According to FAO, an additional 10 million Pakistanis were pushed into hunger as a result of the rise in food prices, bringing the total number in the South Asian nation to an estimated 46 million, or 28 per cent of the population.

While Pakistan has just produced a bumper crop of 24 million tonnes of wheat – 2 million above its nationwide requirement in food, prices remain high, especially in rural areas, where most food insecure people live.

“The food may be there, but for many, it is too expensive to buy,” FAO noted in a news release.

The EU works with both FAO and the World Food Programme (WFP) to alleviate hunger in Pakistan, funding a €40 million operation through to June 2011.

As part of that programme, WFP is providing food assistance to nearly 600,000 farmers and labourers, while FAO helps small-scale farmers – who make up much of the country’s rural population – increase their production.

“They can’t grow enough for themselves, because the prices of inputs have gone up,” said Gamal Ahmed, FAO’s Representative in Pakistan. “That’s why we focus on providing them with seeds and fertilizer.”

Ahead of the planting season which begins this month, 97,500 farmers received agricultural inputs such as seeds and fertilizer from FAO.

The agency also works to ensure that productivity gains are sustainable beyond the current season, by improving irrigation and water harvesting systems, by reducing post-harvest losses, and by offering training to farmers.


(UN News Centre)

UN official still hopeful for strong climate deal in Copenhagen as latest talks end

Yvo de Boer6 November 2009 – As the last negotiating session before next month’s United Nations climate change conference in Copenhagen concluded today, a senior official with the world body called on countries to push ahead to deliver on a strong international agreement to tackle global warming.

“Copenhagen can and must be the turning point in the international fight against climate change – nothing has changed my confidence in that,” said Yvo de Boer (see photo), Executive Secretary of the UN Framework Convention on Climate Change (UNFCCC).

“A powerful combination of commitment and compromise can and must make this happen,” he told a news conference in Barcelona, the site of the final round of talks ahead of the 7 to 18 December meeting in the Danish capital.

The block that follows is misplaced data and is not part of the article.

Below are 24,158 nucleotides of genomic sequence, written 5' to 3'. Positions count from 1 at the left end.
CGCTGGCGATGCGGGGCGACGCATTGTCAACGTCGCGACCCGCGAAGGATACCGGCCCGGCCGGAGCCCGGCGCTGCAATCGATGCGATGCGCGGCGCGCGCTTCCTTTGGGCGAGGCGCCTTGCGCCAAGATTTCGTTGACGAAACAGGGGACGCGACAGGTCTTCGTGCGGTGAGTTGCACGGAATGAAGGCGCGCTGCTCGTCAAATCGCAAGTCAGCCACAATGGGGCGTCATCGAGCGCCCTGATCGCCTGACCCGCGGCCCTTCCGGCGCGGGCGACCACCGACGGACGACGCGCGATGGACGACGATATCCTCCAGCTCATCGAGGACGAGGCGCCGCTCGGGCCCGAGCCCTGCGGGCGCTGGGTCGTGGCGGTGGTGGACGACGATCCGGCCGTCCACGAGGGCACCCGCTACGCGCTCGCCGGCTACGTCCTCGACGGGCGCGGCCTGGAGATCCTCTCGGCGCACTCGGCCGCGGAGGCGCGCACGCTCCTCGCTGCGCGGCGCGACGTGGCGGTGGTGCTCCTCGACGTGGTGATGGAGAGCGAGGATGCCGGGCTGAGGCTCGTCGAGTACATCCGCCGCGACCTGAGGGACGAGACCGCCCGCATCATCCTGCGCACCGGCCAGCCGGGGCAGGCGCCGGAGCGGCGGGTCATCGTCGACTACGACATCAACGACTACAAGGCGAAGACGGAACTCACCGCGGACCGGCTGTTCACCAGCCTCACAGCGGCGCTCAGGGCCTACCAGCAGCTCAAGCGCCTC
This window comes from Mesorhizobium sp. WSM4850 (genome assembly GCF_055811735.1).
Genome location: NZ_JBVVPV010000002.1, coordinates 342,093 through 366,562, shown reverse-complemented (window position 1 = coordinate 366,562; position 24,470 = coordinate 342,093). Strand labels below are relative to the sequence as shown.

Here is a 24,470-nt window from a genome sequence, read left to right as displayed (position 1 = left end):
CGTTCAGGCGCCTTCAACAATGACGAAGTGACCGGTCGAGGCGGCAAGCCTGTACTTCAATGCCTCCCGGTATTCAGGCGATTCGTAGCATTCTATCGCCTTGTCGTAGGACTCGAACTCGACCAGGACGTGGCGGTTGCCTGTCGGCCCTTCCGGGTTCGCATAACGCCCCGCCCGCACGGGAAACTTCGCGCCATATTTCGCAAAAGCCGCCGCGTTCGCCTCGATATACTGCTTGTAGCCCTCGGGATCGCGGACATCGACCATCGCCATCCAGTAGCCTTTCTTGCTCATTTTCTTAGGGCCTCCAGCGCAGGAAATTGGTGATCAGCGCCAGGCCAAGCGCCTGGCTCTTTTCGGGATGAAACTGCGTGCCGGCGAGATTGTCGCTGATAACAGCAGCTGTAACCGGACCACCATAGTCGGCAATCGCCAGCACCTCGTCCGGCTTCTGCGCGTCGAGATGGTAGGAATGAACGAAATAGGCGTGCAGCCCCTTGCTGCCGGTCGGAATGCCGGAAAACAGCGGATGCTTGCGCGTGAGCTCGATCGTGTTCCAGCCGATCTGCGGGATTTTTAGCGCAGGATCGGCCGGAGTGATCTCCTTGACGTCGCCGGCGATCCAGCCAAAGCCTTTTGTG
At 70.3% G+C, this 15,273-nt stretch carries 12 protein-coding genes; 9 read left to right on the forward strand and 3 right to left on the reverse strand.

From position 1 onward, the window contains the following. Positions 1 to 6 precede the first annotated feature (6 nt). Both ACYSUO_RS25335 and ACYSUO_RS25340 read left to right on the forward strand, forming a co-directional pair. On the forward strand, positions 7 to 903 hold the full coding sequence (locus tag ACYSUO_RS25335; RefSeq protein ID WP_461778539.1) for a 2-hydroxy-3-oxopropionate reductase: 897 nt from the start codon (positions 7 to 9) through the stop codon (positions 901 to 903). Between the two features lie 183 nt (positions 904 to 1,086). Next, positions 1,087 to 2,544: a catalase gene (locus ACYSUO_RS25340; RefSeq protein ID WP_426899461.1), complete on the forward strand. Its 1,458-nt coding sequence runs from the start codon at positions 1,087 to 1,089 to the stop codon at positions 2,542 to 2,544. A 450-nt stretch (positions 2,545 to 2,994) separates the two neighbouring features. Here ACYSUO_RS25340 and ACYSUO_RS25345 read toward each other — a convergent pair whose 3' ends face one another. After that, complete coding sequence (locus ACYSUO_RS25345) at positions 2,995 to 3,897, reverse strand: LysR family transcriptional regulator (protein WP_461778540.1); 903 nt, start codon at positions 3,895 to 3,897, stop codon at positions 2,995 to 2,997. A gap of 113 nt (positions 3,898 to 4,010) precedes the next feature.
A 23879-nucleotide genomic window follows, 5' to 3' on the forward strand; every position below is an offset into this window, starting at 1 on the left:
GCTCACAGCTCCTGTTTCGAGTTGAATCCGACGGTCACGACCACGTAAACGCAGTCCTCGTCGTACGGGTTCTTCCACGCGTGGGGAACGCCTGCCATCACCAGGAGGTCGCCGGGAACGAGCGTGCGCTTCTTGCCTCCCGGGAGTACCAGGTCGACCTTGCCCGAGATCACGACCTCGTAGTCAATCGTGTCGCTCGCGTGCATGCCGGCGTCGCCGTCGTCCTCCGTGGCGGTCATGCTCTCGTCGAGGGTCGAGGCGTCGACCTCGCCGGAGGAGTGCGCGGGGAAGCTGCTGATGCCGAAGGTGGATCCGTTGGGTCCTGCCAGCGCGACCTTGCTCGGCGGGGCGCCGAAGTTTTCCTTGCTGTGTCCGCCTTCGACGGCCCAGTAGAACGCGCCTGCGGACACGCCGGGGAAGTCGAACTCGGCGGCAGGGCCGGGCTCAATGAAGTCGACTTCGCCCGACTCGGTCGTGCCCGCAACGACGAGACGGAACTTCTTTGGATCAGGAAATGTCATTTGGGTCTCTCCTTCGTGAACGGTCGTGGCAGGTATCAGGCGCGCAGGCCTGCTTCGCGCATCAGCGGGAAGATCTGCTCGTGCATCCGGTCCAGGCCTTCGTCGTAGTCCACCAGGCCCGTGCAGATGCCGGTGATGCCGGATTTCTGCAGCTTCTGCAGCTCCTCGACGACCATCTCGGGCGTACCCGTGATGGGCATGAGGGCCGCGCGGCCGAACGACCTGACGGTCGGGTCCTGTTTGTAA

In Copenhagen, governments are expected to agree to a successor to the Kyoto Protocol, the 1997 treaty – part of the overall UNFCCC – which has strong, legally binding measures committing 37 industrialized States to cutting emissions by an average of 5 per cent against 1990 levels over the period from 2008 to 2012.

Over 4,500 participants from 181 countries participated in the five-day gathering, during which progress was made on the issues of adaptation, technology cooperation, reducing emissions from deforestation in developing countries and mechanisms to disburse funds for developing countries.

Little progress was made, however, on mid-term emission reduction targets of developed countries and finance, according to a news release issued by the UNFCCC. These are two key issues that would allow developing countries to limit their emissions growth and adapt to the inevitable effects of climate change.

“Without these two pieces of the puzzle in place, we will not have a deal in Copenhagen,” said Mr. de Boer, adding that “leadership at the highest level is required to unlock the pieces.”

At the high-level climate change summit held in New York in September, heads of State and government pledged to achieve a deal in Copenhagen that spells out ambitious emission reduction targets of industrialized countries, as well as nationally appropriate mitigation actions by developing countries with the necessary support, and significantly scaled-up financial and technological resources.

“I look to industrialised countries to raise their ambitions to meet the scale of the challenge we face,” said Mr. de Boer. “And I look to industrialized nations for clarity on the amount of short- and long-term finance they will commit.”

Mr. de Boer said developed countries would need to provide at least $10 billion to enable developing countries to immediately develop low-emission growth and adaptation strategies and to build internal capacity.